COVID-19 has changed the way hotels do business

When a guest checks out at the Holiday Inn on Fairview Road in Barrie, the room is left untouched for 48 hours

Imagine checking into a hotel and being told by staff that all those amazing features you read about online are out of bounds. The pool, whirlpool, exercise room, the restaurant and bar. Don’t expect your room to be freshly cleaned every day and you’ll have to make your own bed.

The COVID-19 pandemic has changed the way hotels are doing business, adapting to a world where safety is just as important as hospitality.

In Barrie, the Holiday Inn on Fairview Road has been a fixture off Highway 400 for decades. General Manager Ken Johnston has been working with staff and his corporate office to ensure safety measures are at their highest standards for both staff and guests. But the way things used to be done aren’t happening as often or at all anymore, or in some cases, things are being done more often. It depends on what aspect of the hotel you are talking about.

For instance, common touch items at the Holiday Inn get extra attention with a special cleaning solution.

Johnston said things such as elevator buttons, door handles and rails get cleaned three times a day. First thing in the morning, after 11 a.m. when guests have checked out and at the end of the day.

If you book a room for more than one night, don’t expect the luxury of a freshly cleaned room every day. And if you want to make up the bed, you are on your own. Fresh towels are left outside the door.

Even when a guest checks out, the room is left untouched for 48 hours before cleaning staff enter and give the room a complete scrub down. Staff are equipped with gloves and there is personal protective equipment, if needed.

The Holiday Inn is also a conference centre. Everything has been cancelled or pushed ahead to a future date including weddings.

“All conferences are cancelled until the end of June. Some want to rebook but their guess is as good as mine when this is going to end.”

The Holiday Inn has 161 rooms and with people being urged to stay at home, just who is travelling and checking into a hotel?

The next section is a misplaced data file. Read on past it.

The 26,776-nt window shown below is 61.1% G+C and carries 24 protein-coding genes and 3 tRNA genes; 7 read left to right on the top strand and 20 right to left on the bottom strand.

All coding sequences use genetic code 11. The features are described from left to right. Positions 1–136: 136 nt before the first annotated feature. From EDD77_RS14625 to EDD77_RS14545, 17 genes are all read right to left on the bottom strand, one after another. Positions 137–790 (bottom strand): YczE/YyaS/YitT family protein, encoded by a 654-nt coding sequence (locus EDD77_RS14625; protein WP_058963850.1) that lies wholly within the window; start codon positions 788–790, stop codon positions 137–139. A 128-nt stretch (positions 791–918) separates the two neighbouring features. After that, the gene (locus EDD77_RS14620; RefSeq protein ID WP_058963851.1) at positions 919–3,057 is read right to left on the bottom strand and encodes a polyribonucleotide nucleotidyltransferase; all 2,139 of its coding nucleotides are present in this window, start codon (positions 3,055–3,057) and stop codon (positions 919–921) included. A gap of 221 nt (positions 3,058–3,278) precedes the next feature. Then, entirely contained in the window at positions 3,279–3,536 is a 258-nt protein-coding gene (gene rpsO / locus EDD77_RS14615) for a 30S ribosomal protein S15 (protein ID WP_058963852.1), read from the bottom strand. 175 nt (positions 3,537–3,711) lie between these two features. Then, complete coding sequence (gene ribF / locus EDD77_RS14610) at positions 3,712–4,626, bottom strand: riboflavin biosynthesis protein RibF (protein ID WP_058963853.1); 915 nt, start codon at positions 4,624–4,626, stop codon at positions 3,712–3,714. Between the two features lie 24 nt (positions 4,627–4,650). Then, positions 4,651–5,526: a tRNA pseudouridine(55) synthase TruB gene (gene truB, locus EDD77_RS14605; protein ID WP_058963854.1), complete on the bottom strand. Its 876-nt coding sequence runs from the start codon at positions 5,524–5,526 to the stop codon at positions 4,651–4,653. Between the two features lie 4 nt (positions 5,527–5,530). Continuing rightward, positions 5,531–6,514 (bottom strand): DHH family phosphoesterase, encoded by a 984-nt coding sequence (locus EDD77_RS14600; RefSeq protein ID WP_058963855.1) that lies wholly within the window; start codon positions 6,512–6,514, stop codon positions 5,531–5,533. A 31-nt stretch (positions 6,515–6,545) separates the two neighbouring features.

“Leisure has stopped. We are seeing workers in essential areas. A lot of construction crews.” said Johnston.

Appreciating the work of health care staff, the Holiday Inn has reached out to Royal Victoria Regional Health Centre offering special rates for staff and guests.

“It is really driven at hospital workers who don’t want to go home because of fear of spreading the virus.”

Johnston said the hotel has also offered special rates to migrant workers who will be needed in the fields in the Holland Marsh in another few months. So far, there has not been a response. Johnston believes that’s because farmers have received assistance from the government. Georgian College has reached out seeking information about providing accommodation for their international students. Again, special rates are on the table.

Johnston said the hotel is also prepared if a guest was required to self-isolate. He said they are not equipped to quarantine people, adding it would be impossible to police.

Even the check in and check out procedure, a usually routine affair, is no longer as personal. Plexiglass separates staff at the front desk from visitors.

Johnston said the hotel industry has diminished in terms of business. The goal is to continue to offer friendly service, safe service and the hope that everyone who does stay, enjoys their stay, and most importantly, get’s a good night sleep.

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